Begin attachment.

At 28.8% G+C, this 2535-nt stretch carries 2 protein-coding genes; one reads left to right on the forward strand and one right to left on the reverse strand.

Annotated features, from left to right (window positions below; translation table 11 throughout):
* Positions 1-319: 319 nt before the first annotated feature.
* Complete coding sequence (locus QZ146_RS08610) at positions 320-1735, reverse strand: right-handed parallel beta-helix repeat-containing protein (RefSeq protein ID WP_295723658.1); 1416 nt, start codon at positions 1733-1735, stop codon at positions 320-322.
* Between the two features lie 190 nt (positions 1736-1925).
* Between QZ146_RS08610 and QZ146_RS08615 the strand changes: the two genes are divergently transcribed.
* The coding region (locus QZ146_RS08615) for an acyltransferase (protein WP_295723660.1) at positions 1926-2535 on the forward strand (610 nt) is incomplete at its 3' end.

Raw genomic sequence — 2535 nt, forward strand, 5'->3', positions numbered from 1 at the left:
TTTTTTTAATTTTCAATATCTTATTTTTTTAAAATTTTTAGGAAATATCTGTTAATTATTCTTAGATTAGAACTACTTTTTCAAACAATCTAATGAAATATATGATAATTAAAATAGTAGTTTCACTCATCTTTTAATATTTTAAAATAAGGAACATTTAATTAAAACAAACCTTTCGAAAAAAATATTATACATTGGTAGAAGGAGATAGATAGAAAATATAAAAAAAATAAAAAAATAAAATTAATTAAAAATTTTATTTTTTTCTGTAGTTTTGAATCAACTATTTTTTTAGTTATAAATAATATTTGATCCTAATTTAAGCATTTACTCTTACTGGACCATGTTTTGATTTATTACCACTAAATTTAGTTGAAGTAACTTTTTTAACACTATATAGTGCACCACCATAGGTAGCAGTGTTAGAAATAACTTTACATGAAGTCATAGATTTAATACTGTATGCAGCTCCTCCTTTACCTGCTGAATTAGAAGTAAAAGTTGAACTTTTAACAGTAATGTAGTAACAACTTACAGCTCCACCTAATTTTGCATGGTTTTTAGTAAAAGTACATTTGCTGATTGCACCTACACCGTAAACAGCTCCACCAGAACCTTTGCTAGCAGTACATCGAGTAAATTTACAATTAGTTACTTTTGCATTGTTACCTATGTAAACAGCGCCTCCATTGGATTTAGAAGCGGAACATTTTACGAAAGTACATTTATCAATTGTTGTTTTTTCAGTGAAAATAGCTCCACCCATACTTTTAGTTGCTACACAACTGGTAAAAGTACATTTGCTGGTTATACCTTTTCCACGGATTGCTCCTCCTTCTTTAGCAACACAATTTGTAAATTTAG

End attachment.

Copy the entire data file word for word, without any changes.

At 28.8% G+C, this 2535-nt stretch carries 2 protein-coding genes; one reads left to right on the forward strand and one right to left on the reverse strand.

Annotated features, from left to right (window positions below; translation table 11 throughout):
* Positions 1-319: 319 nt before the first annotated feature.
* Complete coding sequence (locus QZ146_RS08610) at positions 320-1735, reverse strand: right-handed parallel beta-helix repeat-containing protein (RefSeq protein ID WP_295723658.1); 1416 nt, start codon at positions 1733-1735, stop codon at positions 320-322.
* Between the two features lie 190 nt (positions 1736-1925).
* Between QZ146_RS08610 and QZ146_RS08615 the strand changes: the two genes are divergently transcribed.
* The coding region (locus QZ146_RS08615) for an acyltransferase (protein WP_295723660.1) at positions 1926-2535 on the forward strand (610 nt) is incomplete at its 3' end.

Raw genomic sequence — 2535 nt, forward strand, 5'->3', positions numbered from 1 at the left:
TTTTTTTAATTTTCAATATCTTATTTTTTTAAAATTTTTAGGAAATATCTGTTAATTATTCTTAGATTAGAACTACTTTTTCAAACAATCTAATGAAATATATGATAATTAAAATAGTAGTTTCACTCATCTTTTAATATTTTAAAATAAGGAACATTTAATTAAAACAAACCTTTCGAAAAAAATATTATACATTGGTAGAAGGAGATAGATAGAAAATATAAAAAAAATAAAAAAATAAAATTAATTAAAAATTTTATTTTTTTCTGTAGTTTTGAATCAACTATTTTTTTAGTTATAAATAATATTTGATCCTAATTTAAGCATTTACTCTTACTGGACCATGTTTTGATTTATTACCACTAAATTTAGTTGAAGTAACTTTTTTAACACTATATAGTGCACCACCATAGGTAGCAGTGTTAGAAATAACTTTACATGAAGTCATAGATTTAATACTGTATGCAGCTCCTCCTTTACCTGCTGAATTAGAAGTAAAAGTTGAACTTTTAACAGTAATGTAGTAACAACTTACAGCTCCACCTAATTTTGCATGGTTTTTAGTAAAAGTACATTTGCTGATTGCACCTACACCGTAAACAGCTCCACCAGAACCTTTGCTAGCAGTACATCGAGTAAATTTACAATTAGTTACTTTTGCATTGTTACCTATGTAAACAGCGCCTCCATTGGATTTAGAAGCGGAACATTTTACGAAAGTACATTTATCAATTGTTGTTTTTTCAGTGAAAATAGCTCCACCCATACTTTTAGTTGCTACACAACTGGTAAAAGTACATTTGCTGGTTATACCTTTTCCACGGATTGCTCCTCCTTCTTTAGCAACACAATTTGTAAATTTAG